Piccino Team Opening a New Dogpatch Project This Summer: Noon All Day

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A rendering of the interior of Noon All Day. Courtesy of Sagan Piechota Architecture.

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A rendering of the counter area of Noon All Day. Courtesy of Sagan Piechota Architecture.

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A rendering of the exterior of the building and plaza.

Some great news for Dogpatch—the Piccino family (owners Margherita Stewart Sagan and Sher Rogat and director of operations Kerry Glancy) are busy working on the opening of a new project, ~NOON ALL DAY~, slated to open this summer at 690 Indiana. It will be flanking Esprit Park and the upcoming Dogpatch Arts Plaza, a dead-end street being converted into an arts-focused public pedestrian plaza (at 19th and Indiana) by Build Public, a local nonprofit committed to designing and developing more public spaces. Music, a farmers’ market, and more are also being programmed for the plaza. The location is also conveniently close to the UCSF Benioff Children’s Hospital and will be a godsend for the many doctors, residents, patients, and visitors.

The space is just 1,1100 square feet—full of glass windows and opening out onto the plaza—and will have around 65 seats. There will be a full kitchen, so it’s almost like a mini restaurant with coffee service. The small and focused menu will be market fresh and seasonal (some ingredients will be coming from a mini farm up in Healdsburg), with six to eight rotating items that will be taking easy inspiration from many cultures, from a curry clay pot dish to fried rice to za’atar making an appearance. There will be braises and homey favorites like chicken soup stracciatella with egg—they’re also taking the famed Piccino meatballs and working on a mini meatball pocket sandwich. Look for special baked things as well: one item they are developing is a seedy and bready cylinder with a runny egg inside.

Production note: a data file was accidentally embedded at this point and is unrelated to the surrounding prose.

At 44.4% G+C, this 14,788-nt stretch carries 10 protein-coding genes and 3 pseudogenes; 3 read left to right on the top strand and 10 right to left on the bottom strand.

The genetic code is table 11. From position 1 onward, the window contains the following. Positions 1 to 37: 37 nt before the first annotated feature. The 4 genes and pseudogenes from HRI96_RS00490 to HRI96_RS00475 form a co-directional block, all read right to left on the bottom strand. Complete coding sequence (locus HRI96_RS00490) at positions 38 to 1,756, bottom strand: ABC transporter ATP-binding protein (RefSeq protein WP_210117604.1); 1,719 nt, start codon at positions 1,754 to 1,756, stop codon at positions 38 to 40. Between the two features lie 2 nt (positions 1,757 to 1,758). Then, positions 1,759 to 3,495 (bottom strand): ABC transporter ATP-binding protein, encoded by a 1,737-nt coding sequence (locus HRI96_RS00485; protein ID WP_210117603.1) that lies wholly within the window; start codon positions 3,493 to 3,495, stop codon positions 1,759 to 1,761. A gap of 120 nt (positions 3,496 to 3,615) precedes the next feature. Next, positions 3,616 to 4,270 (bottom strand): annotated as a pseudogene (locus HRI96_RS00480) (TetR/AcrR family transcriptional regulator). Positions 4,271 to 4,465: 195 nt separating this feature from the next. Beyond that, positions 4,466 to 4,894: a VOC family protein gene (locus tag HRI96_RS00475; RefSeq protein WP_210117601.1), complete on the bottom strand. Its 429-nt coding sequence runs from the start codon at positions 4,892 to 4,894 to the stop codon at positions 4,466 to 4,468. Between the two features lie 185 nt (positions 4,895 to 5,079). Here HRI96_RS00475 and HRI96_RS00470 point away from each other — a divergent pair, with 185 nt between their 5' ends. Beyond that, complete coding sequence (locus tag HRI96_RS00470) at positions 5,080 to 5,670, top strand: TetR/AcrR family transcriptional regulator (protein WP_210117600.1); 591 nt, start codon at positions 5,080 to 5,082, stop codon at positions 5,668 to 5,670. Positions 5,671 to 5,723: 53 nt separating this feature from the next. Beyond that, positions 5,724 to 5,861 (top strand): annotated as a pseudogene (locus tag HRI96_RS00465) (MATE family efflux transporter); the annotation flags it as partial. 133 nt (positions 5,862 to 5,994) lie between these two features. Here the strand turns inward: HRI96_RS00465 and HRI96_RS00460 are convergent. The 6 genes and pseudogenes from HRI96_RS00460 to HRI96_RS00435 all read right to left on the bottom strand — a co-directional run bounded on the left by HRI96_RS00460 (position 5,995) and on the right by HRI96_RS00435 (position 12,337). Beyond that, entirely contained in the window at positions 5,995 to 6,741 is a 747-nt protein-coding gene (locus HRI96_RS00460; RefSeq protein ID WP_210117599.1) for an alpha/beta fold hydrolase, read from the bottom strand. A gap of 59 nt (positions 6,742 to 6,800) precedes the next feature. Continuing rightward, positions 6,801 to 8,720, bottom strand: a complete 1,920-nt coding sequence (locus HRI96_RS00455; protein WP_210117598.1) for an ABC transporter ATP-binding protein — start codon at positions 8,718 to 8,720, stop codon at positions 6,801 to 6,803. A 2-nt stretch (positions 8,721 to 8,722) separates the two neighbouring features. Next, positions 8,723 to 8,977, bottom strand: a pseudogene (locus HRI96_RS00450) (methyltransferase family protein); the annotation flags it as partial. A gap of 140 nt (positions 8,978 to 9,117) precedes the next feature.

Leading the kitchen is a blast from the past: Carlo Espinas—who opened the original Piccino as a cook—is back in SF and excited to work with the ladies again. (He’s currently working on menu testing in the Piccino kitchen.)

Hospitality is a big component of the experience—they will have a concierge at the entrance who will facilitate your order. (This person will help direct people to order at the counter, or maybe a guest just wants to pay for an espresso and go pick it up at the coffee counter.) Food will be brought to your table via food runners who will know the ingredients well. There will additionally be an app, which people can order directly from, and have a lunch or afternoon snack delivered, or dinner to take home.

The name is inspired by the fact that noon is often a reset time, a moment to recharge and take a breath, but this place will give you that feeling all day, whether you are coming by for coffee and pastry in the morning or some soft-serve ice cream with housemade toppings in the afternoon. The space (by Sagan Piechota Architecture) is bright and airy, with lots of glass and light wood and pendant lights. There will be a herringbone concrete-tile floor, a counter for seating (along with tables and chairs), and there’s a custom 10-foot refrigerated case with different temperature zones wrapped in marble (it will have some grab-and-go items). Beer and wine will be available, and they are hoping to secure a license for off-premise sales as well, so you can bring that bottle of rosé home that you like so much.

They are hoping to open in the summer, perhaps June or July. Hours will be 6am-8pm daily. In the meantime, you can follow their progress on Instagram at @noonallday. 690 Indiana St. at 19th St.